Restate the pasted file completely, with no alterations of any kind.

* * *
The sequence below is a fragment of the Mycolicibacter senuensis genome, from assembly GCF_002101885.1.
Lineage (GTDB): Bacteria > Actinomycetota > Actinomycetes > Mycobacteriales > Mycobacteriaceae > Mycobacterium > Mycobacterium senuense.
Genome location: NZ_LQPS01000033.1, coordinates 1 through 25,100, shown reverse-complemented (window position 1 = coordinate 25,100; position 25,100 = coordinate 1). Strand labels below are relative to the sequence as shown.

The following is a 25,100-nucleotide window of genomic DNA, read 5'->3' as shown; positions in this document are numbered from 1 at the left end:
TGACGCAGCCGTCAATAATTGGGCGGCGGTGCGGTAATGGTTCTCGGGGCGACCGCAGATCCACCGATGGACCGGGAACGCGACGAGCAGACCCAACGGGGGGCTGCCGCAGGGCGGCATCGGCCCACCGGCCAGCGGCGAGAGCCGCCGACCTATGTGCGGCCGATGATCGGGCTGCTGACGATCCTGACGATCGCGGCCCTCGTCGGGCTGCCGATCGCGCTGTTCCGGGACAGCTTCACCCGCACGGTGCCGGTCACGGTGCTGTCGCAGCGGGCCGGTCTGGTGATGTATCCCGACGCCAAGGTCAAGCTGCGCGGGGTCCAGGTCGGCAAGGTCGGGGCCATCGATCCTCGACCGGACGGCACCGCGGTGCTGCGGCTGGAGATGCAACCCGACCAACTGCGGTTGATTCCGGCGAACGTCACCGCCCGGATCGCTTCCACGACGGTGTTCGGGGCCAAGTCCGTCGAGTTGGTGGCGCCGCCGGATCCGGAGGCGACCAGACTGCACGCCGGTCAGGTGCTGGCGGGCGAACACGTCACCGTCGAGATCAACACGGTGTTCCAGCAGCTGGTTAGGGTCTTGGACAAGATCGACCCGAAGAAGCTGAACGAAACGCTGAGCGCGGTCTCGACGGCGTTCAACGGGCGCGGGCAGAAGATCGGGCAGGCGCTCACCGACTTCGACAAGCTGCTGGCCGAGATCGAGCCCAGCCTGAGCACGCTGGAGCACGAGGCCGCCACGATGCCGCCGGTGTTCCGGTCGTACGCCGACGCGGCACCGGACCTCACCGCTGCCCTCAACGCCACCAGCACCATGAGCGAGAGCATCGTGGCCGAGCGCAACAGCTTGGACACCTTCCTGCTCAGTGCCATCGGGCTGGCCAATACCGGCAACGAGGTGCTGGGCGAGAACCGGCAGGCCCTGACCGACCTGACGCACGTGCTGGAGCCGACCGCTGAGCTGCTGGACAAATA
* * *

The sequence below is a fragment of the Mycolicibacter senuensis genome, from assembly GCF_002101885.1.
Lineage (GTDB): Bacteria > Actinomycetota > Actinomycetes > Mycobacteriales > Mycobacteriaceae > Mycobacterium > Mycobacterium senuense.
Genome location: NZ_LQPS01000033.1, coordinates 1 through 25,100, shown reverse-complemented (window position 1 = coordinate 25,100; position 25,100 = coordinate 1). Strand labels below are relative to the sequence as shown.

The following is a 25,100-nucleotide window of genomic DNA, read 5'->3' as shown; positions in this document are numbered from 1 at the left end:
TGACGCAGCCGTCAATAATTGGGCGGCGGTGCGGTAATGGTTCTCGGGGCGACCGCAGATCCACCGATGGACCGGGAACGCGACGAGCAGACCCAACGGGGGGCTGCCGCAGGGCGGCATCGGCCCACCGGCCAGCGGCGAGAGCCGCCGACCTATGTGCGGCCGATGATCGGGCTGCTGACGATCCTGACGATCGCGGCCCTCGTCGGGCTGCCGATCGCGCTGTTCCGGGACAGCTTCACCCGCACGGTGCCGGTCACGGTGCTGTCGCAGCGGGCCGGTCTGGTGATGTATCCCGACGCCAAGGTCAAGCTGCGCGGGGTCCAGGTCGGCAAGGTCGGGGCCATCGATCCTCGACCGGACGGCACCGCGGTGCTGCGGCTGGAGATGCAACCCGACCAACTGCGGTTGATTCCGGCGAACGTCACCGCCCGGATCGCTTCCACGACGGTGTTCGGGGCCAAGTCCGTCGAGTTGGTGGCGCCGCCGGATCCGGAGGCGACCAGACTGCACGCCGGTCAGGTGCTGGCGGGCGAACACGTCACCGTCGAGATCAACACGGTGTTCCAGCAGCTGGTTAGGGTCTTGGACAAGATCGACCCGAAGAAGCTGAACGAAACGCTGAGCGCGGTCTCGACGGCGTTCAACGGGCGCGGGCAGAAGATCGGGCAGGCGCTCACCGACTTCGACAAGCTGCTGGCCGAGATCGAGCCCAGCCTGAGCACGCTGGAGCACGAGGCCGCCACGATGCCGCCGGTGTTCCGGTCGTACGCCGACGCGGCACCGGACCTCACCGCTGCCCTCAACGCCACCAGCACCATGAGCGAGAGCATCGTGGCCGAGCGCAACAGCTTGGACACCTTCCTGCTCAGTGCCATCGGGCTGGCCAATACCGGCAACGAGGTGCTGGGCGAGAACCGGCAGGCCCTGACCGACCTGACGCACGTGCTGGAGCCGACCGCTGAGCTGCTGGACAAATA